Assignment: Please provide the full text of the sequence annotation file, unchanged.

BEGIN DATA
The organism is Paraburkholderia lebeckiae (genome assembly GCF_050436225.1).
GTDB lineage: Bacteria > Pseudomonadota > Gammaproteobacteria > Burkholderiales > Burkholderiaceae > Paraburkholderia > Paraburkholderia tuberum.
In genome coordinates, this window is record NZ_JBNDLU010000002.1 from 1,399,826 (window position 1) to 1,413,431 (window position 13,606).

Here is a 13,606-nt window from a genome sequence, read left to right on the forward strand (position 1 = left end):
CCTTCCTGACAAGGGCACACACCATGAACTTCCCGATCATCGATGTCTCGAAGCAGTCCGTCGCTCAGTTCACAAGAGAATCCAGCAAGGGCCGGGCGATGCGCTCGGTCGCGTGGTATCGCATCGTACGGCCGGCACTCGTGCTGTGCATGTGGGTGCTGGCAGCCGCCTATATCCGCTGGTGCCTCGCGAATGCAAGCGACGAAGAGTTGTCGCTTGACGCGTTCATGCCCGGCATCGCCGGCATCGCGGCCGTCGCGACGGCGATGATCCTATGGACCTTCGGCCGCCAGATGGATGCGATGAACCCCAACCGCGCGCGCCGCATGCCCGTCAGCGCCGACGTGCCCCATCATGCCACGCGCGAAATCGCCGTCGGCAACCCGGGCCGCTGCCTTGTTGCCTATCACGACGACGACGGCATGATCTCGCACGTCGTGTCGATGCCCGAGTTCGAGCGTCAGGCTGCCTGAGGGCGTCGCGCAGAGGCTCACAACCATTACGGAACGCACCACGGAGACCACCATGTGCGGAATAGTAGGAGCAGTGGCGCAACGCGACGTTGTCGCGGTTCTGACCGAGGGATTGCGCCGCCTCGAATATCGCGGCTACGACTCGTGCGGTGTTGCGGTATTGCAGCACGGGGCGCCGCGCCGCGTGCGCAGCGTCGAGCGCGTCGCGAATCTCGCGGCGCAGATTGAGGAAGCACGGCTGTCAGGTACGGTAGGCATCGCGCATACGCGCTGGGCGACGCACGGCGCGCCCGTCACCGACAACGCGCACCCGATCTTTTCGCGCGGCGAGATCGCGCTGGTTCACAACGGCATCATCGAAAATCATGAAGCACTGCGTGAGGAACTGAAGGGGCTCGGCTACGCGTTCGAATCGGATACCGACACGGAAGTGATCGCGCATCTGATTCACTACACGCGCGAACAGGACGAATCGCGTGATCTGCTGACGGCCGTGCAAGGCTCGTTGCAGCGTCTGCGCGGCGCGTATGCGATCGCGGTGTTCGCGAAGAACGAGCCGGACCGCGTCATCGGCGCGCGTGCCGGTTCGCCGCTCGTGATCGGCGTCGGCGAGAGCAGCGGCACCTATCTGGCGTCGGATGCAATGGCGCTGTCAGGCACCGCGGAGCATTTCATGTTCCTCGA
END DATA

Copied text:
The organism is Paraburkholderia lebeckiae (genome assembly GCF_050436225.1).
GTDB lineage: Bacteria > Pseudomonadota > Gammaproteobacteria > Burkholderiales > Burkholderiaceae > Paraburkholderia > Paraburkholderia tuberum.
In genome coordinates, this window is record NZ_JBNDLU010000002.1 from 1,399,826 (window position 1) to 1,413,431 (window position 13,606).

Here is a 13,606-nt window from a genome sequence, read left to right on the forward strand (position 1 = left end):
CCTTCCTGACAAGGGCACACACCATGAACTTCCCGATCATCGATGTCTCGAAGCAGTCCGTCGCTCAGTTCACAAGAGAATCCAGCAAGGGCCGGGCGATGCGCTCGGTCGCGTGGTATCGCATCGTACGGCCGGCACTCGTGCTGTGCATGTGGGTGCTGGCAGCCGCCTATATCCGCTGGTGCCTCGCGAATGCAAGCGACGAAGAGTTGTCGCTTGACGCGTTCATGCCCGGCATCGCCGGCATCGCGGCCGTCGCGACGGCGATGATCCTATGGACCTTCGGCCGCCAGATGGATGCGATGAACCCCAACCGCGCGCGCCGCATGCCCGTCAGCGCCGACGTGCCCCATCATGCCACGCGCGAAATCGCCGTCGGCAACCCGGGCCGCTGCCTTGTTGCCTATCACGACGACGACGGCATGATCTCGCACGTCGTGTCGATGCCCGAGTTCGAGCGTCAGGCTGCCTGAGGGCGTCGCGCAGAGGCTCACAACCATTACGGAACGCACCACGGAGACCACCATGTGCGGAATAGTAGGAGCAGTGGCGCAACGCGACGTTGTCGCGGTTCTGACCGAGGGATTGCGCCGCCTCGAATATCGCGGCTACGACTCGTGCGGTGTTGCGGTATTGCAGCACGGGGCGCCGCGCCGCGTGCGCAGCGTCGAGCGCGTCGCGAATCTCGCGGCGCAGATTGAGGAAGCACGGCTGTCAGGTACGGTAGGCATCGCGCATACGCGCTGGGCGACGCACGGCGCGCCCGTCACCGACAACGCGCACCCGATCTTTTCGCGCGGCGAGATCGCGCTGGTTCACAACGGCATCATCGAAAATCATGAAGCACTGCGTGAGGAACTGAAGGGGCTCGGCTACGCGTTCGAATCGGATACCGACACGGAAGTGATCGCGCATCTGATTCACTACACGCGCGAACAGGACGAATCGCGTGATCTGCTGACGGCCGTGCAAGGCTCGTTGCAGCGTCTGCGCGGCGCGTATGCGATCGCGGTGTTCGCGAAGAACGAGCCGGACCGCGTCATCGGCGCGCGTGCCGGTTCGCCGCTCGTGATCGGCGTCGGCGAGAGCAGCGGCACCTATCTGGCGTCGGATGCAATGGCGCTGTCAGGCACCGCGGAGCATTTCATGTTCCTCGA